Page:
The Adapted Self
Many children of narcissists may not be aware that they are usually in the service of others and do not really do anything just for themselves or consider their wants and needs to be important.
If they do something for themselves or if they do not do something which other people want them to do, they may feel an overwhelming sense of guilt.
Children of narcissists become an adapted version of themselves, as they try to become what their narcissistic parent wants, as children need love and acceptance – it also minimises the conflict, to an extent, and protects the individual from the feelings of abandonment, rejection and the fear of falling apart. Their real self, which was never approved of or accepted becomes suppressed.
Disapproval was strongly expressed by the parent through anger or rejection when the child tried to become their real authentic and independent self. The child was rewarded for being submissive, clingy and obedient and being what the parent wanted the child to be.
The adapted self is a complex system of defences, and we present it to the world and to ourselves as the ‘real’ us.
Guilt is one of the emotions which keeps this in place.
Guilt as a Defence
James F. Masterson was an American Psychiatrist who specialised in narcissistic and borderline personality disorder. He wrote an excellent book for the layman entitled: The Search for the Real Self- Unmasking the Personality Disorders of our Age, where he writes about this crippling sense of guilt.
“Guilt is the ‘fifth column’
(of 6 – the others being Depression, Panic, Rage, Helplessness and Emptiness)
behind the patient’s front line of defences. The…Guilt is not the ‘reasonable’ guilt that a person feels when he genuinely does something that he believes is wrong – guilt that is appropriate for an injury or harm caused to another. Appropriate guilt for the right reasons and in the right degree oils the wheels of society and keeps us civilised.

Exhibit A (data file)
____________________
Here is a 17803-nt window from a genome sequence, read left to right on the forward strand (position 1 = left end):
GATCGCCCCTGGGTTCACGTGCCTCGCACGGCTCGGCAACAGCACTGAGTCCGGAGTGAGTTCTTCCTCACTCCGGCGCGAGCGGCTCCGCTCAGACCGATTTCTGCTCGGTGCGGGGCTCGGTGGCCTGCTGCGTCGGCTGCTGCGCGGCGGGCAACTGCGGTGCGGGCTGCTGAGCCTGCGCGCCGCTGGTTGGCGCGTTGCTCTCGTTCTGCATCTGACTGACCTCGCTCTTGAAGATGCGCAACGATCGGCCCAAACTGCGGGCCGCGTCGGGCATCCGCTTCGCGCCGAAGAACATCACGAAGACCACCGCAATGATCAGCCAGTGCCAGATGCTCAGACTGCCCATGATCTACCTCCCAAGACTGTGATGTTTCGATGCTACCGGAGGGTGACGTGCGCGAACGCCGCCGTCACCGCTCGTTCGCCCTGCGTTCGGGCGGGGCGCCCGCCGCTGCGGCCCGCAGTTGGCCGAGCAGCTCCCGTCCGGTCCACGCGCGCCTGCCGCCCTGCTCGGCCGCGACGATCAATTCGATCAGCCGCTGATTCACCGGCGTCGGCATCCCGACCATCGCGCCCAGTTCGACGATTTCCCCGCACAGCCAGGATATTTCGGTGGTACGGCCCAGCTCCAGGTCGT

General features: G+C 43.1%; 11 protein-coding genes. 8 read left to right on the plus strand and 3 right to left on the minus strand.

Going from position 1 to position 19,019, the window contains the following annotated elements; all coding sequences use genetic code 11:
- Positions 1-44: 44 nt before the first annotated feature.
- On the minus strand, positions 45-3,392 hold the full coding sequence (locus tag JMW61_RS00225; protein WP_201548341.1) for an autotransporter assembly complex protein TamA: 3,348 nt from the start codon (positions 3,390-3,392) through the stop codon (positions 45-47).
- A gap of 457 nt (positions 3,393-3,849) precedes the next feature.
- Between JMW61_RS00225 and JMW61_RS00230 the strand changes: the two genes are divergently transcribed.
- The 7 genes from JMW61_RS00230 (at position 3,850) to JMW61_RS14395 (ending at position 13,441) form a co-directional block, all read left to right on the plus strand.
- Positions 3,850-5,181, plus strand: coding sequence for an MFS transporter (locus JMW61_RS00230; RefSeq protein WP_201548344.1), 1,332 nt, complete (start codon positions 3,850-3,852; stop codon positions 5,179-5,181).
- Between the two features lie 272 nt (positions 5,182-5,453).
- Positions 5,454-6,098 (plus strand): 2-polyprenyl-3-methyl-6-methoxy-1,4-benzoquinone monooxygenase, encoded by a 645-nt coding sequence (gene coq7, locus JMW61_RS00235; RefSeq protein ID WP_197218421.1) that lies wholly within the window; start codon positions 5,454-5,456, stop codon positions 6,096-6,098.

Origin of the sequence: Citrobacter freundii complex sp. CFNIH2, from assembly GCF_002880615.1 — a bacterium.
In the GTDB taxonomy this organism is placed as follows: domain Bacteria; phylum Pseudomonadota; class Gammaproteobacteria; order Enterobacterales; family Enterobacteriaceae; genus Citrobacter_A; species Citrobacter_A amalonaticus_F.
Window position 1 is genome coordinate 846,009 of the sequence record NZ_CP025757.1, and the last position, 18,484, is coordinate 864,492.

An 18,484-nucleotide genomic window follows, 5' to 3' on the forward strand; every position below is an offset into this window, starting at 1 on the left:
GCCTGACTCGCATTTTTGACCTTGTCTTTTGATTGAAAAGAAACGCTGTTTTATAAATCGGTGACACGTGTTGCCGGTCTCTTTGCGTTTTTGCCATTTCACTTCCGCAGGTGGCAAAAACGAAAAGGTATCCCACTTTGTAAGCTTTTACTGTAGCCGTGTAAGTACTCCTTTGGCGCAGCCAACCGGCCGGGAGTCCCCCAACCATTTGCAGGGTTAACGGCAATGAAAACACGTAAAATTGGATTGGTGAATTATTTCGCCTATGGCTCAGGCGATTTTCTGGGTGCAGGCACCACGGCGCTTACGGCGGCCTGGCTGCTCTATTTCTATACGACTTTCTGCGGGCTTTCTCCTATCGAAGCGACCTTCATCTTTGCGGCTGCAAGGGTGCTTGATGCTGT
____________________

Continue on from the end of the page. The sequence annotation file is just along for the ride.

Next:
(This)…guilt is another matter. It is fed by the guilt we internalise in early childhood from the disapproval expressed by the mother for self-actualisation or individuation (terms for discovering, asserting and becoming our unique selves). It is then reinforced later in childhood and in adolescence.
Even after striking out on our own, a strong reprimanding voice, fixed in the psyche, reminiscent of parents, teachers and authority figures from the past can echo down the corridors of time in our daily lives when we entertain those special thoughts and wishes we know would, in the past, elicit disapproval.
The real self’s genuine urges, however- starting a new career, beginning a relationship with someone, moving out of town, spending an evening away from the family, spending a little extra money on a new hobby or pastime – should not produce guilt feelings.
When the false self is solidly in control, those harmless, natural desires for self-expression can trigger the voice of warning, the rebukes, the disapproval we have kept locked in our psyches over the years.
In people who have a strong sense of their real selves, such undertakings do not provoke guilt…. for people with an impaired real self, however, the guilt produced by this warning can be as paralysing as it was when they were five years old. They feel guilty about that part of themselves that wants to individuate.”
James F. Masterson, The Search for the Real Self – Unmasking the Personality Disorders of our Age, page 68
Avoiding Feeling Guilty
The adapted self may cling to someone to take care of it as a strategy (this could be their parent or a parent substitute such as a partner) to avoid feeling guilty and many children of narcissists will assume that passive role. They may feel they need to be told what to do in some way as having opinions, making decisions or trying to find their own way in life feels too threatening.
The natural desire for self-expression (of the real self) triggers the defence of feeling guilty and then those natural desires of the real self are suppressed.